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Waters: The Little Stranger

 
  • About this Course
  • About this Lecturer

About this Course

In this course, Professor Lucie Armitt (University of Lincoln) explores Sarah Waters’ 2009 novel, the Little Stranger. We begin by thinking about the novel as a haunted house narrative, focusing in particular on what, if anything, the house is actually haunted by. After that, we think about the social and political reforms that were at work in the mid- to late 1940s, the period in which the novel is set, and the ways in which the reflects on these changes, before turning in the third module to the representation of children in the novel. In the fourth module, we provide a close reading of the scene in chapter five in which Roderick encounters the ghost, before moving on in the fifth module to think about the representation of communications technology in the novel – particularly the telephone and the speaking tube. Finally, in the sixth module, we focus on the narrator of the novel, Dr Faraday: is he as trustworthy and impartial as he would like us to believe?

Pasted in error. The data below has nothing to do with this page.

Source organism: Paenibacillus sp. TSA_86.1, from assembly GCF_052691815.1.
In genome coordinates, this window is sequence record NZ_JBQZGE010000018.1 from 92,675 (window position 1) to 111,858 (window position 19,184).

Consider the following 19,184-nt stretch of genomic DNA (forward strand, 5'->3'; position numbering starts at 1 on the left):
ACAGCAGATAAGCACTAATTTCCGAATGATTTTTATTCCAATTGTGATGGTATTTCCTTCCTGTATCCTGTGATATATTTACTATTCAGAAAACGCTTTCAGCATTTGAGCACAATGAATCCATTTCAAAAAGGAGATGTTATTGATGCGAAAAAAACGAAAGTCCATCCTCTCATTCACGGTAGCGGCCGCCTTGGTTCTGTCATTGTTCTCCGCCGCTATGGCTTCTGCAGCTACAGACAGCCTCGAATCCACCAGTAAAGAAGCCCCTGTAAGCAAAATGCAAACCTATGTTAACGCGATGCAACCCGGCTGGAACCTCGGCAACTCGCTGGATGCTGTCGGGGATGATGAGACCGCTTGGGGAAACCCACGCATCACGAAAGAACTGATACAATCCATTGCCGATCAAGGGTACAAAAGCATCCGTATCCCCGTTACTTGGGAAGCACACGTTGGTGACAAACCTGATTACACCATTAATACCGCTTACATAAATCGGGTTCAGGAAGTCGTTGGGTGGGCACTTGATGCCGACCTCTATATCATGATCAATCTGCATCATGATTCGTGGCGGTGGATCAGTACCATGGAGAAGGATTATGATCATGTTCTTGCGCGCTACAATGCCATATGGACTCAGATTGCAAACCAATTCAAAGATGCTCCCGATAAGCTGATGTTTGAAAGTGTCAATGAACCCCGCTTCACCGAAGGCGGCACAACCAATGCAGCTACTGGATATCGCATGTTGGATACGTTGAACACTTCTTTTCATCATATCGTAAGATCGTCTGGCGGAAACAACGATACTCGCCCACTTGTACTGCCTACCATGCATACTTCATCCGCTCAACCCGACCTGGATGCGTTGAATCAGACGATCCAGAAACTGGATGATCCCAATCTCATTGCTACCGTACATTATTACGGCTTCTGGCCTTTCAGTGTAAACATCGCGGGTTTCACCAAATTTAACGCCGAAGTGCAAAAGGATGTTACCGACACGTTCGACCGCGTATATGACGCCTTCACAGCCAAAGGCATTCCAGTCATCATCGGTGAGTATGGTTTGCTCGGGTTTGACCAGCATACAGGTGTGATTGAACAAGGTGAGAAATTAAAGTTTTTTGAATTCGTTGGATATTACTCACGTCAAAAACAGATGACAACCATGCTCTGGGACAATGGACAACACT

About the Lecturer

Lucie Armitt is a Professor in Contemporary English Literature at the University of Lincoln. She is a specialist in the fields of contemporary women’s writing, the literary fantastic and the Gothic. She is an Associate Editor of the award-winning OUP journal Contemporary Women’s Writing and founding Treasurer of the Contemporary Women’s Writing Association.